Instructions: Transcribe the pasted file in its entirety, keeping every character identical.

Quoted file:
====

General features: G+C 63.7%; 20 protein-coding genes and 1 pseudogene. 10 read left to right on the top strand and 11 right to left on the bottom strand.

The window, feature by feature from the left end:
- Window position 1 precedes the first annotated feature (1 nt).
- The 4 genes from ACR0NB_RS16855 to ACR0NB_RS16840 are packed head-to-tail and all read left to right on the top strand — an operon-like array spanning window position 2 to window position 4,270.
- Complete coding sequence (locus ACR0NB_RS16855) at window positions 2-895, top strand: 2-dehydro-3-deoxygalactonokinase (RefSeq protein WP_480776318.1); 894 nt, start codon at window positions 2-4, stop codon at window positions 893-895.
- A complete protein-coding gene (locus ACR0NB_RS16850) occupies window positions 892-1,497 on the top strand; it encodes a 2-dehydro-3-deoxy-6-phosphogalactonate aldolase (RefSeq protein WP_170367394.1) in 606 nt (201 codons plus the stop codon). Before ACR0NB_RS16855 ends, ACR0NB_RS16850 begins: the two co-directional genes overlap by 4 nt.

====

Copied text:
General features: G+C 63.7%; 20 protein-coding genes and 1 pseudogene. 10 read left to right on the top strand and 11 right to left on the bottom strand.

The window, feature by feature from the left end:
- Window position 1 precedes the first annotated feature (1 nt).
- The 4 genes from ACR0NB_RS16855 to ACR0NB_RS16840 are packed head-to-tail and all read left to right on the top strand — an operon-like array spanning window position 2 to window position 4,270.
- Complete coding sequence (locus ACR0NB_RS16855) at window positions 2-895, top strand: 2-dehydro-3-deoxygalactonokinase (RefSeq protein WP_480776318.1); 894 nt, start codon at window positions 2-4, stop codon at window positions 893-895.
- A complete protein-coding gene (locus ACR0NB_RS16850) occupies window positions 892-1,497 on the top strand; it encodes a 2-dehydro-3-deoxy-6-phosphogalactonate aldolase (RefSeq protein WP_170367394.1) in 606 nt (201 codons plus the stop codon). Before ACR0NB_RS16855 ends, ACR0NB_RS16850 begins: the two co-directional genes overlap by 4 nt.